Tuesday, January 27, 2009

16th century style canon in augmentation

In one of my classes, today, I used, as an example, a canon in augmentation by Josquin des Prez

It is in the dorian mode on D and has two clear cadences -- a weaker one at measure 5 and a stronger one at the end. "weak" and "strong" are not used here as indicators of quality but rather, referring to relative strength. If every cadence was strong a piece would sound like it was repeatedly starting and stopping. Having different kinds of cadences makes controlling the form of a piece much easier. You usually want your strongest cadence at the end...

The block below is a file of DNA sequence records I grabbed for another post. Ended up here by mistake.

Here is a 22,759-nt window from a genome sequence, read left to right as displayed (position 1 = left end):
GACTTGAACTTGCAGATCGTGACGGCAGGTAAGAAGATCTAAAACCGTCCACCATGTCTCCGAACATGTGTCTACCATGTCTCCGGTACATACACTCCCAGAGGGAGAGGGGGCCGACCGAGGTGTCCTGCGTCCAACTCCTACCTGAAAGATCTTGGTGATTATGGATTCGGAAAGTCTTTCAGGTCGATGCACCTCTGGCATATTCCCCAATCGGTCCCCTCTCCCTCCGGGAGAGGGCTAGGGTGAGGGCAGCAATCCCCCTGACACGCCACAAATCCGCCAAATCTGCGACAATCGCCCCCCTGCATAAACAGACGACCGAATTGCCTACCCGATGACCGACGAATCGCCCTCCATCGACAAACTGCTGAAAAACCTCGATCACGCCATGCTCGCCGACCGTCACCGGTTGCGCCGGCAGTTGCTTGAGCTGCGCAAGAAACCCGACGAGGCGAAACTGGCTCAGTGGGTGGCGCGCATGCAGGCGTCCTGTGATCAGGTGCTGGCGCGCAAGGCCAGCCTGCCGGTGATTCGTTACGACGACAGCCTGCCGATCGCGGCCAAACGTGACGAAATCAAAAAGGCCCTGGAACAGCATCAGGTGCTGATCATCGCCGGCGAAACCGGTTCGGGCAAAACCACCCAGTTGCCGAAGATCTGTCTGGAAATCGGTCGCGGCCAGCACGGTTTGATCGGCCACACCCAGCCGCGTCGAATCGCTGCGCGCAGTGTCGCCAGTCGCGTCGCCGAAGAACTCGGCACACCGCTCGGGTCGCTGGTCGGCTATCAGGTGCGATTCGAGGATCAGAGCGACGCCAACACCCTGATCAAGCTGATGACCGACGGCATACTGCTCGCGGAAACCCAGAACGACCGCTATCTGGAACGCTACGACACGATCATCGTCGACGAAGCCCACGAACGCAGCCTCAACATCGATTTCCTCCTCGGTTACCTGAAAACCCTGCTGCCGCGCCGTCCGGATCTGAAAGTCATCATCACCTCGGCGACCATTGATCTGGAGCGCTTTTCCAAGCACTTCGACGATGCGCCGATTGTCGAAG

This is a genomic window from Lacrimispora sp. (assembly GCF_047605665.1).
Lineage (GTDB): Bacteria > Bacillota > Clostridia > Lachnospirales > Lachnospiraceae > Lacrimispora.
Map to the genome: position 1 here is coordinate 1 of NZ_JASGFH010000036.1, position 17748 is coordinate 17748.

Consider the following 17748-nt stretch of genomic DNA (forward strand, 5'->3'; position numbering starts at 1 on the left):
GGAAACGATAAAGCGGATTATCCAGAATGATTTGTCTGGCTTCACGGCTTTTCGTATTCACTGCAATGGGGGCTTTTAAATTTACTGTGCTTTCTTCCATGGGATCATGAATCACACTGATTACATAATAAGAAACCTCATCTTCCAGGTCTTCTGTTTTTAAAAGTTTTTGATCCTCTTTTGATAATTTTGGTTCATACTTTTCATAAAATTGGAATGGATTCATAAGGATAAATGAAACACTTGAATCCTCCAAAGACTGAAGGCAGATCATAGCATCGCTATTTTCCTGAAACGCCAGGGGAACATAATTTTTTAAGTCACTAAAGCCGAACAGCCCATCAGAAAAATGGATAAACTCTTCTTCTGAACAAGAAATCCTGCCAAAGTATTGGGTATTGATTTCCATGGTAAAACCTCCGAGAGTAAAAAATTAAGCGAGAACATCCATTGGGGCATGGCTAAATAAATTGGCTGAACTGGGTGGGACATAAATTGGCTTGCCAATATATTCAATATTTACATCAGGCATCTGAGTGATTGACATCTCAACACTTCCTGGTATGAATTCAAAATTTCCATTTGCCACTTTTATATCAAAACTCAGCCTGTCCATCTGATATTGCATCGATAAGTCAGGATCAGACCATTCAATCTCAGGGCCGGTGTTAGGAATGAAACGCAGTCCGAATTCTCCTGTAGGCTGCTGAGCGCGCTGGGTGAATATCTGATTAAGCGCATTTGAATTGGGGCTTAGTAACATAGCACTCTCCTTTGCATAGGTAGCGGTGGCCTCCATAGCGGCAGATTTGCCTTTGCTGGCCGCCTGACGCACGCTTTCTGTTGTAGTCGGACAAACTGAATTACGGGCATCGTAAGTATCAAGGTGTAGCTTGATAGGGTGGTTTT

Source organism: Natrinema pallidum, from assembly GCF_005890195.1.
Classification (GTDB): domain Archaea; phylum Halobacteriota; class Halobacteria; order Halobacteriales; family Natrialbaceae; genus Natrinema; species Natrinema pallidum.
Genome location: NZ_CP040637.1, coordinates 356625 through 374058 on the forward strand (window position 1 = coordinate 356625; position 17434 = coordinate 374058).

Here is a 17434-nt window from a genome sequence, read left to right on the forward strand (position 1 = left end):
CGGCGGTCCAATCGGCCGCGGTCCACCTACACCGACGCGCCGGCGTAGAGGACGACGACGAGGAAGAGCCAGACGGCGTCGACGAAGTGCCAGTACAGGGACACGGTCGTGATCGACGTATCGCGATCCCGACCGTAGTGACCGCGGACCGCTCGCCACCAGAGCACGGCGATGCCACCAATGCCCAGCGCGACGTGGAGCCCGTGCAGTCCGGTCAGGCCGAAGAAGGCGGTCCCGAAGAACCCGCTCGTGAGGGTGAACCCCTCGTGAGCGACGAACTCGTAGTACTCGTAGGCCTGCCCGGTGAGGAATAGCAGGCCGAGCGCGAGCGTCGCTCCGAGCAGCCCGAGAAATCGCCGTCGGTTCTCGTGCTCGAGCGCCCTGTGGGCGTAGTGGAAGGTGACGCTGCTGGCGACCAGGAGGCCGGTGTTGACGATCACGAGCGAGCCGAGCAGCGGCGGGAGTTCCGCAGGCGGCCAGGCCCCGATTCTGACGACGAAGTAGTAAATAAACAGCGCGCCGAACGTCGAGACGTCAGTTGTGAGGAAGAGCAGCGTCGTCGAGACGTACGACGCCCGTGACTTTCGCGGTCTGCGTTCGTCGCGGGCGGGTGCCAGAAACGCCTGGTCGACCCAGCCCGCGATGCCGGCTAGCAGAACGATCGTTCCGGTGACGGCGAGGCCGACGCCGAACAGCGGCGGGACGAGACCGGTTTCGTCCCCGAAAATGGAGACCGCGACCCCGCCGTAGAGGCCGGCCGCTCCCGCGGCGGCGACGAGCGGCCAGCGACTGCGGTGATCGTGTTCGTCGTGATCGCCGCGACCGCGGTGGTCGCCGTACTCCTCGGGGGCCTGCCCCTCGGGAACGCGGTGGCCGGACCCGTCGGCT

In Josquin's canon, both voices start at the same time but the upper voice moves at half the speed of the lower. The lower part completes the canon in measure 10 and continues more freely from there to the end.

(click on image to enlarge)

In my canon (also in D dorian), I chose to start the augmentation (in the lower part) one measure later. I used a typical 16th century style cadential figure and a leading tone (C#) to make the first cadence (measure 5) but by having it occur over F (making the interval of a 6th) instead of D (which would have given an octave), this cadence is weaker than the final. After the first cadence, I begin the next section with some imitation to further unify the piece,

I crossed the voices at measure 8 because I wanted to hear the leading tone-to-tonic motion on top.

(click on image to enlarge)

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